The Bombay Stock Exchange benchmark Sensex on Friday tumbled over 451 points in early trade on hectic selling by funds in line with weak global cues and concerns over Dubai’s debt.

Indian stock markets joined the tumble in bourses around the world Friday after Dubai government—owned holding company Dubai World, which manages that country’s portfolio of businessess, said it had asked creditors for an extension of six months on debt repayments.

Indian benchmark equity indices plummeted on the opening bell with the sensitive index (Sensex) of the Bombay Stock Exchange (BSE) falling 2.67 percent or 451 points at 16,403.3 points. It had closed Thursday at 16,854.93 points.

By 11.22 a.m., however, the Sensex had stabilised a bit. At the time, it was at 16,431.40 points, still 423.53 points or 2.51 percent below its last close.

At the National Stock Exchange (NSE), the broader 50—share S&P CNX Nifty slipped to 4,865.05 points shortly after opening, 2.8 percent or 140.5 points below its previous close at 5,005.5 points.

By 11.22 a.m., the Nifty had also made a marginal recovery. It was at 4,876.1 points at that time, still 2.59 percent below its last close.

Investors remained jittery at other Asian markets as well over the exposure of banking giants like HSBC to Dubai World’s debt.

A key Japanese index, the Nikkei, was 2.28 percent or 213.61 points lower at 9,169.63 points.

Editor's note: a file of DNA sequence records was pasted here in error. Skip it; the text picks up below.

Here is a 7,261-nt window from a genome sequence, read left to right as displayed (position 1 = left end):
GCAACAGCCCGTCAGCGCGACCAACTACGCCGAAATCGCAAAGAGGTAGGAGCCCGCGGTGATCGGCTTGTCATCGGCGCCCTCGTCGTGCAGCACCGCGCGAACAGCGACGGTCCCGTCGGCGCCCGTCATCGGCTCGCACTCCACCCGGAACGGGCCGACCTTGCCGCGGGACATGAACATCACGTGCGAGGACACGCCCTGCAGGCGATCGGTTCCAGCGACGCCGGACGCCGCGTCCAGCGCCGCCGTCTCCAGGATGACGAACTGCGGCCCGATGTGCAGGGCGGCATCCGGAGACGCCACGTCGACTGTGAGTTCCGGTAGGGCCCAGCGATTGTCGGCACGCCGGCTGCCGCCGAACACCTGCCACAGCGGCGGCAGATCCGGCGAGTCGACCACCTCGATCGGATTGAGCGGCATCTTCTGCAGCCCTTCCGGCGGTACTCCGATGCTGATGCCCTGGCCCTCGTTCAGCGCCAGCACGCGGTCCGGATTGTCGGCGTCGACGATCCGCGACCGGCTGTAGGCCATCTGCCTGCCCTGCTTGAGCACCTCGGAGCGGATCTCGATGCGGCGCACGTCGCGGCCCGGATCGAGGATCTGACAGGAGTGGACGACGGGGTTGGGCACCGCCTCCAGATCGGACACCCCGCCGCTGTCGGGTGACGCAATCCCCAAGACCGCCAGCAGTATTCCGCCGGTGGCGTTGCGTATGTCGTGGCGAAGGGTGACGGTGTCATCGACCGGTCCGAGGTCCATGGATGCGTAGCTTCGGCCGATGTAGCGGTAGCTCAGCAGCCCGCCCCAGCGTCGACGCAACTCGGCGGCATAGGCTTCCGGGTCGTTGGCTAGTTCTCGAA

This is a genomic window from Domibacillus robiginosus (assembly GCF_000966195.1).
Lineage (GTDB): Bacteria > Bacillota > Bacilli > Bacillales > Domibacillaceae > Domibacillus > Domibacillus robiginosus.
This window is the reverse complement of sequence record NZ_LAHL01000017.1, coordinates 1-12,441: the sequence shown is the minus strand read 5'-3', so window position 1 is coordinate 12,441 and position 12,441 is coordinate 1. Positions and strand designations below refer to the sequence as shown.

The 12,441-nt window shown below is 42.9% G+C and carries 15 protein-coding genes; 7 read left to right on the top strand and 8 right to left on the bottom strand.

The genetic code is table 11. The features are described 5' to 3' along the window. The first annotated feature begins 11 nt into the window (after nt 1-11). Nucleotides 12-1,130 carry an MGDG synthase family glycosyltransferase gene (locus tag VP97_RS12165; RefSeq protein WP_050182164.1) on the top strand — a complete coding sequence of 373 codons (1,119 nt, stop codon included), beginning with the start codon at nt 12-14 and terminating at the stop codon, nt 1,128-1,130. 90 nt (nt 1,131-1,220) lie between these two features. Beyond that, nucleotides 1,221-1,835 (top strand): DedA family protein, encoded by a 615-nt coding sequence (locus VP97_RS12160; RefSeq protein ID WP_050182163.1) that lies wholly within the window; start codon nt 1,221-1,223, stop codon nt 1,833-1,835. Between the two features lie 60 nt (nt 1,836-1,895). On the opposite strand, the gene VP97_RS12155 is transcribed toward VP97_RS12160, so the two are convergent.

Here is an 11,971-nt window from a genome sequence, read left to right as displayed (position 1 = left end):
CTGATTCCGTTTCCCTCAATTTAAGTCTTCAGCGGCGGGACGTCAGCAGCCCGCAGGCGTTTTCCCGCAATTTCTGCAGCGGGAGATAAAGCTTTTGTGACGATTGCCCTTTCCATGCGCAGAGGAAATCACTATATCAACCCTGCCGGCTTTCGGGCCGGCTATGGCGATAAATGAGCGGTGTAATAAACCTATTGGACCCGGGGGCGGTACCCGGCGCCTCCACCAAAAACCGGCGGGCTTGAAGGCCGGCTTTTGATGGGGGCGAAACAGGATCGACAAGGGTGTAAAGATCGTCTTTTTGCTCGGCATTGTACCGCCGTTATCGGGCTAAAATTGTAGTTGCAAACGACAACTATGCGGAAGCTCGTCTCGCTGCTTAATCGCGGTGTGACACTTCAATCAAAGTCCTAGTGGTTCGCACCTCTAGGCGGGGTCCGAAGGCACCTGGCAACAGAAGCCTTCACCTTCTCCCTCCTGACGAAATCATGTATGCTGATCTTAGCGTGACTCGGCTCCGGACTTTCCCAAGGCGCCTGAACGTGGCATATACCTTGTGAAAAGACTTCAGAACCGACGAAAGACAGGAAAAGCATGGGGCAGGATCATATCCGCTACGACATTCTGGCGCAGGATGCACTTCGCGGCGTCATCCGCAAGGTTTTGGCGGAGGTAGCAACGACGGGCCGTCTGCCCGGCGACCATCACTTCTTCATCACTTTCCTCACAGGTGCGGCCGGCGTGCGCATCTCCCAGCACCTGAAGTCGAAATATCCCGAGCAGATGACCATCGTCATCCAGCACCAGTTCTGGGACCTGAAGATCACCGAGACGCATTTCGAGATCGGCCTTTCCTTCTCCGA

The Hang Seng, a benchmark index of the Hong Kong Stock Exchange was at 21,445.13 points, 3.45 percent or 765.28 points lower.

The Kospi, the benchmark index of the Korean Stock Exchange, also fell to 1,535.34 points, down 4.01 percent.

In China, the Shanghai composite index was ruling 1.82 percent in the red at 3,113.36 points.

Dubai World’s debt burden stands at $59 billion of the total $80 billion debt of the state. The government of Dubai has authorised the restructuring of Dubai World to be spearheaded by the Dubai Financial Support Fund (DFSF).

Dubai markets were closed Friday and will reopen only on Monday.

On Thursday European markets were the first to feel the shock waves ofthe Dubai World debt moratium call with the key index of the London Stock Exchange, FTSE 100 index dropping 3.2 percent to close at 5,194.13 points

Banking shares were particularly hard—hit with Barclays and the nationalised Royal Bank of Scotland both fell almost 8 percent in Thursday’s trading.

The French index, CAC 40, fell 3.41 percent at 3,679.23 points, while its German peer, the DAX slipped 3.25 percent to 5,614.17 points.

The US markets are shut Friday for Thanksgiving.

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